Album Review: Light – The Path

Band: Light | Album: The Path | Genre: Progressive rock, RIO, Chamber music | Year: 2023

From: Toulouse, France | Label: Independent

For fans of: iamthemorning, Van der Graaf Generator, Univers Zero

Bandcamp

Years ago, I ran across a poll on the ProgArchives forums asking what the most important instrument in a (progressive) rock band is. It’s obviously not guitars or keys, as ELP and mid-career King Crimson demonstrate, respectively. Neither Van der Graaf Generator nor Atomic Rooster had a bassist in their classic lineups. So that’s why I ultimately chose “drums” in that poll. What makes rock music rock music is its rhythm. Ditch the percussion, and it’s difficult to make something feel like rock music.

I bring this anecdote up because for about the first twenty-ish minutes of Light’s debut album, The Path, there is almost no percussion. (Side note, the generic nature of the names of both the band and the album made this a bit of a challenge to find.) This album opens in a manner which feels more like classical or chamber music. As the record progresses, though, more traditional prog influences are brought in.

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Odds & Ends: December 14, 2022

Band: Ahleuchatistas | Album: Expansion | Genre: Math rock, RIO | Bandcamp

Ahleuchatistas are something of an outlier when it comes to bands I like. I’m often not a fan of improv-heavy acts that sound like they’re constantly on the verge of falling apart, but this trio always manages to thread the needle of tight, complex riffs and wonky, off-kilter meters with loose improv. Expansion feels a bit more composed than some of their past work, and that pays dividends here. The riffs are weird and wild and wiry, and the songs have an odd, shambolic energy to them. This is a bizarre and rewarding album.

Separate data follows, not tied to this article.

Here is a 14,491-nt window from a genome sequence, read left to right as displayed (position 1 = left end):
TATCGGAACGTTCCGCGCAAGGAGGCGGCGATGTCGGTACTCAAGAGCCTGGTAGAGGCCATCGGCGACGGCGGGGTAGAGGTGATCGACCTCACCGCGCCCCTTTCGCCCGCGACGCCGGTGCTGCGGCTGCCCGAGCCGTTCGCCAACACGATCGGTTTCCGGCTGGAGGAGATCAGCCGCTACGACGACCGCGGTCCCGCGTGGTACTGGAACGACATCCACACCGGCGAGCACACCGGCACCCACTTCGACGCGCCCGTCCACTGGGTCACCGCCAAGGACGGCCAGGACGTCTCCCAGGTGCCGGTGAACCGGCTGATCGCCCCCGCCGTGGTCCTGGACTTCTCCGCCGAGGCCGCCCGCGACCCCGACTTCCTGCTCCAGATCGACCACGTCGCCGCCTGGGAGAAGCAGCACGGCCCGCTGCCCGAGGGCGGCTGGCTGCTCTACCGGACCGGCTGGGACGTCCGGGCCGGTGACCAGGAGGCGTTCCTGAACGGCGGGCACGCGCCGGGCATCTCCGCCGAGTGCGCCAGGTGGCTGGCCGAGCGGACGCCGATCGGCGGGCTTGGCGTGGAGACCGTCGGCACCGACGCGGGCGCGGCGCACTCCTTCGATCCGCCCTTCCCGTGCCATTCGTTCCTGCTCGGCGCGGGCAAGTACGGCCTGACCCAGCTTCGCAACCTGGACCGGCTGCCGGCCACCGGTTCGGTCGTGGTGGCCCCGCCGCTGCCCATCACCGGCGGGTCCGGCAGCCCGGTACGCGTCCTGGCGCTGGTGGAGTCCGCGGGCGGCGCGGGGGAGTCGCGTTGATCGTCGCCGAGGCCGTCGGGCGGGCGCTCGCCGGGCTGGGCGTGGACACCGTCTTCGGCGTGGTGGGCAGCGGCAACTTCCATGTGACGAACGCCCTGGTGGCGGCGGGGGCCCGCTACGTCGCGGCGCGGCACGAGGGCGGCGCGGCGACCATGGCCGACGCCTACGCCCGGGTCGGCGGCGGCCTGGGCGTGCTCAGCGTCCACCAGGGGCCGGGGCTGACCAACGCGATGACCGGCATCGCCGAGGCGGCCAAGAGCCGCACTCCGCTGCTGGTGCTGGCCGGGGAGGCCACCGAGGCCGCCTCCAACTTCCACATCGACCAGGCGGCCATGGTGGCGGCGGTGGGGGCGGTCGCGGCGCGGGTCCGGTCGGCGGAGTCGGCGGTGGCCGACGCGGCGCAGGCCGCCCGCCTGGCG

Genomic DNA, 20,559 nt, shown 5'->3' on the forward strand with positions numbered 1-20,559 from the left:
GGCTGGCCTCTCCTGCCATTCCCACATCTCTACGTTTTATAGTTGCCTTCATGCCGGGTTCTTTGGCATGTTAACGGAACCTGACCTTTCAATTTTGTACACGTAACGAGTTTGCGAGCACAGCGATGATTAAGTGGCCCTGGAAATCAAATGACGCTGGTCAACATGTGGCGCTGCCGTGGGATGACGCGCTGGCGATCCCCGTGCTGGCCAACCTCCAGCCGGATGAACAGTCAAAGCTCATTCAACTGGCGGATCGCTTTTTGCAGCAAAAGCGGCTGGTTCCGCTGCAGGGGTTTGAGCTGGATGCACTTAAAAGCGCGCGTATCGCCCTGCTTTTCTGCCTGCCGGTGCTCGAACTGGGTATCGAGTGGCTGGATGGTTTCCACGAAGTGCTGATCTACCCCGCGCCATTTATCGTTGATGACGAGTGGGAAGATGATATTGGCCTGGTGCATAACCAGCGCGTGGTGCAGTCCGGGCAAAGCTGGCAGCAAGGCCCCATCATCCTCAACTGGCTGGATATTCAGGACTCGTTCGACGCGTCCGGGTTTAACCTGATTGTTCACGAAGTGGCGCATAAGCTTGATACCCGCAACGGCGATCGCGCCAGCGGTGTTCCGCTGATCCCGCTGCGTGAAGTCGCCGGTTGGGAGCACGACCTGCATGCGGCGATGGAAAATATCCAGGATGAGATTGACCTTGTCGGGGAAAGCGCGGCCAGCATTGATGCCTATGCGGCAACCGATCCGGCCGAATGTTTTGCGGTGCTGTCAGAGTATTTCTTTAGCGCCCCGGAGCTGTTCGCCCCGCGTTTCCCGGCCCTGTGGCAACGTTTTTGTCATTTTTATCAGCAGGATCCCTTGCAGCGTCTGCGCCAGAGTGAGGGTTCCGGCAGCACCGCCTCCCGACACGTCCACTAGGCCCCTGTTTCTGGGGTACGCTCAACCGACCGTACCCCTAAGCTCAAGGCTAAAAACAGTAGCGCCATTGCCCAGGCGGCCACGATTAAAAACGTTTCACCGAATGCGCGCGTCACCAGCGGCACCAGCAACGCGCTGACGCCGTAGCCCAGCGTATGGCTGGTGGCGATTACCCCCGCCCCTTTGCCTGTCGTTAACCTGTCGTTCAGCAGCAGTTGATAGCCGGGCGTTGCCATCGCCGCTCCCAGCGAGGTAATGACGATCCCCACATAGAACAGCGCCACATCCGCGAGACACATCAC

Score: 81/100

Band: Fren | Album: All the Pretty Days | Genre: Progressive rock | Bandcamp

Had I known Wiosna was a single off an upcoming album and not an EP, I wouldn’t have reviewed it. But alas! All the Pretty Days is Fren’s second full-length album. Much like their debut, it’s melodic and dramatic instrumental prog. The songs are engaging and attention grabbing, and despite their length, there is very little bloat here. This reminds me of Änglagård’s best work while also being distinct. Hints of jazz pop in from certain piano lines, giving flashes of Magma’s lighter moments.

Score: 78/100

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Odds & Ends: December 7, 2022

Band: Audio’m | Album: Godzilla | Genre: Progressive rock | Bandcamp

This album consists of just one 43-minute, kaiju-sized song. Though it doesn’t have the city-destroying fury of kaiju-themed thrashers Oxygen Destroyer, this French septet’s newest release is quite strong. The music is often swirling and otherworldly, with the band’s two keyboardists weaving together complementary moldies and textures. Hints of jazz and Baroque music are sprinkled throughout this release, and that diversity of influences keeps this opus interesting.

Score: 77/100

Band: The Bronze Horsemen | Album: IV | Genre: Progressive rock | Bandcamp

This is some solid, enjoyable progressive rock. It’s a bit rough around the edges, but rather than detracting, it adds a homespun charm to it. This allure is especially evident when considering the combination of certain folk and bluegrass elements. This band roots its sound in the 1970s, with particularly strong Camel flavors. While it’s not groundbreaking, there’s a lot of heart and creativity here, and it’s definitely worth your time.

Score: 79/100

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Album Review: Magma – K​ã​rt​ë​hl

Band: Magma | Album: K​ã​rt​ë​hl | Genre: Zeuhl, Jazz-rock | Year: 2022

From: Paris, France | Label: Seventh Records

Bandcamp